Saturday, November 27

Momentum slows in reducing infant mortality rates; significant inequality found

Efforts to reduce the number of children and youth dying appear to have stalled.

Mourning man at funeral with red rose standing in casket or casket

In the case of sudden infant death, Maori babies are six times more likely to die than non-Maori. Pacific babies were eight times more likely to die, the committee found.
Photo: 123RF

That is the finding of the government’s Childhood and Mortality Review Committee, which analyzed 2,666 children between 28 days and 24 years old, who died between 2015 and 2019.

The committee, which is part of the Health Safety and Quality Commission, also found that death rates reflect significant inequity, with Maori and Pacific children much more likely to die.

The committee’s co-chair, Matthew Reid, said infant mortality had been steadily declining, but it appears to have stopped.

“Great strides have been made in the past, that momentum has been lost.

“As of late, we’ve just seen that death rates haven’t dropped as much as they used to. We’ve described it as stagnant.”

Dr. Reid, who is also a public health official in Canterbury, said they also found significant inequity.

“It is disappointing, in particular the degree of inequality, that particularly peaceful Maori tamariki and rangatahi are much more likely to die and people in poverty circumstances as well,” he said.

“People who live in the poorest areas are three times more likely to die.”

In the case of Sudden Infant Death, or SUDI, they found that Maori babies are six times more likely to die than non-Maori. Pacific babies were eight times more likely to die.

All of the commission’s findings came as no surprise to Owen Sinclair, who is one of only seven Maori pediatricians in the country.

Based on Waitākere, he said the stagnation, and particularly the disparity, was clear.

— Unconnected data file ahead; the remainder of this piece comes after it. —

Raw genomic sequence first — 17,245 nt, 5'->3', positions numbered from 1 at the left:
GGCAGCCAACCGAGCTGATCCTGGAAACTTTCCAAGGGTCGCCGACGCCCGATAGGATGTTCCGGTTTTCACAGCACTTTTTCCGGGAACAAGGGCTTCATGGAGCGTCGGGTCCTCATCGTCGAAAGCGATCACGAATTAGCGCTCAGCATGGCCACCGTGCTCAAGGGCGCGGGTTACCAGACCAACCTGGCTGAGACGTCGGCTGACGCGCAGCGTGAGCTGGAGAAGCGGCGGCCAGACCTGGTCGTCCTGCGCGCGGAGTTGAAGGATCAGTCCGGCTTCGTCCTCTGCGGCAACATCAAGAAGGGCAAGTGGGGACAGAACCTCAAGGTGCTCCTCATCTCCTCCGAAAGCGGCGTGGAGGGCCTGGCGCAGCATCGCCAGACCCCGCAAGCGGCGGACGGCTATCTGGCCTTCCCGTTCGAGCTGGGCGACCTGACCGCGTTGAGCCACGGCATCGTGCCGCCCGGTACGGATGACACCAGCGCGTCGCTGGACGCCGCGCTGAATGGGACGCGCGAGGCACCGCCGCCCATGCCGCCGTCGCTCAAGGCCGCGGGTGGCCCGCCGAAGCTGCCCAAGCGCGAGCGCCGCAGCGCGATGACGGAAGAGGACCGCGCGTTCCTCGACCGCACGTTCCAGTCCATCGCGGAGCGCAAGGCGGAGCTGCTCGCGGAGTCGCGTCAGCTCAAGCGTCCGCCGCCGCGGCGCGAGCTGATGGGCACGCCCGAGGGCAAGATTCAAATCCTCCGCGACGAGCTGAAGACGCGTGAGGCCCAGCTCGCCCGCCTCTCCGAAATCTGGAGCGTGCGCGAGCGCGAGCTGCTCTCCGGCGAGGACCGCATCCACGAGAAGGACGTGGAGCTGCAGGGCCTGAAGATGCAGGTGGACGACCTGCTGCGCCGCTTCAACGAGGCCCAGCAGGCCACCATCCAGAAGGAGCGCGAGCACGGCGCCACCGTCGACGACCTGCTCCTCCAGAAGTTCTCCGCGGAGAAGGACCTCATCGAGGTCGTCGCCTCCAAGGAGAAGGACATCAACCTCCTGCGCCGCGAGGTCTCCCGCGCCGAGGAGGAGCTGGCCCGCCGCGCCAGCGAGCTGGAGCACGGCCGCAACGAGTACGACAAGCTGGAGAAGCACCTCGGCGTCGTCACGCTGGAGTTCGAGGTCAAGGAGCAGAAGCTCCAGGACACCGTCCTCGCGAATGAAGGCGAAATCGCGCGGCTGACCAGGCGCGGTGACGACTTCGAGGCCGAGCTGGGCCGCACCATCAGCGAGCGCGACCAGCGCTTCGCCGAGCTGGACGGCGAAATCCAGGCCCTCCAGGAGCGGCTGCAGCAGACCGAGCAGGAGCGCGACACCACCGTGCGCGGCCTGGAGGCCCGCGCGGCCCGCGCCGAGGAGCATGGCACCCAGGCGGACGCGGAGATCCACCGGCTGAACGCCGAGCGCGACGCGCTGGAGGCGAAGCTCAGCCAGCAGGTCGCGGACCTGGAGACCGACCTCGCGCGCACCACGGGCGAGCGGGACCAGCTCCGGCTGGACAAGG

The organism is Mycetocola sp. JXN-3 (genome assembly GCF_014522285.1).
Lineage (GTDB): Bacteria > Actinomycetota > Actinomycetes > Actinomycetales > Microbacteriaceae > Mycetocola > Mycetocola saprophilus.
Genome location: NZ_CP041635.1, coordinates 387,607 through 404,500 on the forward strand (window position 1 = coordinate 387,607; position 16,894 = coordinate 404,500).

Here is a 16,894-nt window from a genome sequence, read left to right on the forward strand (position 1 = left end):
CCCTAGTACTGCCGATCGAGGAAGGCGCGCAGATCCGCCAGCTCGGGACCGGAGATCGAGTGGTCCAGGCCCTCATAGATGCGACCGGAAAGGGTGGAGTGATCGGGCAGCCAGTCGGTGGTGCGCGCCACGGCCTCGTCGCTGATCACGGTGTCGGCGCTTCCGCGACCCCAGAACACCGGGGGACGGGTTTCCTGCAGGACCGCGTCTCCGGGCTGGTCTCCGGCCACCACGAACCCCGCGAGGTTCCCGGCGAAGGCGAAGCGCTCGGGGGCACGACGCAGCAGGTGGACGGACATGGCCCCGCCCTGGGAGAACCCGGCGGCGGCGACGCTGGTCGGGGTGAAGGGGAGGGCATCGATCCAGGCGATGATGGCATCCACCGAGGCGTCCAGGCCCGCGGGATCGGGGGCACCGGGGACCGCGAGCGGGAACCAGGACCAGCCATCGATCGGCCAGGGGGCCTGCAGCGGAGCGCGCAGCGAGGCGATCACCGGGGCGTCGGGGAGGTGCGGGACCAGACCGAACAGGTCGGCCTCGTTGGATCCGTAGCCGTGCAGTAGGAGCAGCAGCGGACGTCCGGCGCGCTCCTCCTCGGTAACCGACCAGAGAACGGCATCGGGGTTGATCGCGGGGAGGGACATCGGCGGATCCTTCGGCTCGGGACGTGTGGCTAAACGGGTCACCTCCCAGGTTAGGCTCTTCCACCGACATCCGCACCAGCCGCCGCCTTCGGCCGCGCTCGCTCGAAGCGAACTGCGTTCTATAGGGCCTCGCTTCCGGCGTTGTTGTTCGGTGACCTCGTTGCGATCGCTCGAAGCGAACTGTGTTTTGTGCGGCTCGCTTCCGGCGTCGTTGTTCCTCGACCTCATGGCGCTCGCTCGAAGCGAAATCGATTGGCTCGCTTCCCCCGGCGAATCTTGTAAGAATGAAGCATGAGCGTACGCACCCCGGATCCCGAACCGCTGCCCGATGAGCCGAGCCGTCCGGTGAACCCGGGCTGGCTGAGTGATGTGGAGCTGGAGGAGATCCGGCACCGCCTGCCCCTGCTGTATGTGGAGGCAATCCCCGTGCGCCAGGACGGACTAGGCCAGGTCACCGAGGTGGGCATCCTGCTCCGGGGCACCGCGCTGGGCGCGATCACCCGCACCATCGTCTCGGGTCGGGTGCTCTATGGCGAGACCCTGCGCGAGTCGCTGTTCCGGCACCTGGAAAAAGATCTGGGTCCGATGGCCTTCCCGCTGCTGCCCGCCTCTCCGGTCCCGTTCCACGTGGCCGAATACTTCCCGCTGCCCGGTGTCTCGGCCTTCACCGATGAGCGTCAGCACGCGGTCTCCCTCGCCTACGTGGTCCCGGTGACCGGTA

“It just fills my heart with sadness. They’re reporting well-known numbers,” Dr. Sinclair said.

“Tamariki, only the Maori in general, they just exist out of sight of the rest of the health system. They are not getting better, and I think that’s what annoys me – the health system is just watching this.”

Deprivation, poverty among risk factors

Dr. Reid said the most common causes of death were suicide, transportation incidents, cancers, and sudden infant death (SUDI).

He said that while it was difficult to focus precisely on the causes, many of the deaths were preventable.

“Well, we know that mortality is multi-causal, there is no single factor that causes deaths,” he said.

“But without a doubt, deprivation and poverty are serious risk factors that feed many others, and we believe that those are the most important factors that are contributing.”

Dr Reid said he hoped the introduction of the Maori Health Authority, as well as broader health system reforms, would help address the stagnation.

Dr. Sinclair said that while he had reservations about whether the authority would achieve the necessary structural change, something must be done.

“These are tamariki, these are children of whānau and his family. Some of these might be the biggest and brightest, and we are only wasting the lives of children based on their ethnicity and where they were born,” he said.

“I think we all have a responsibility for that.”

Dr. Sinclair said stagnation cannot be tolerated and much more priority is needed.

Many preventable deaths – Henare

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Peeni Henare
Photo: RNZ / Samuel Rillstone

In a statement, Deputy Health Minister Peeni Henare said the findings were unacceptable.

“I echo the words of the committee chairman: many of these deaths are preventable,” Henare said.

Focusing on deaths among the very young, he added, “It is unacceptable that Maori Pēpi are six times more likely to die from SUDI compared to non-Maori.”

He added that an evaluation of the SUDI National Prevention Program is being carried out.

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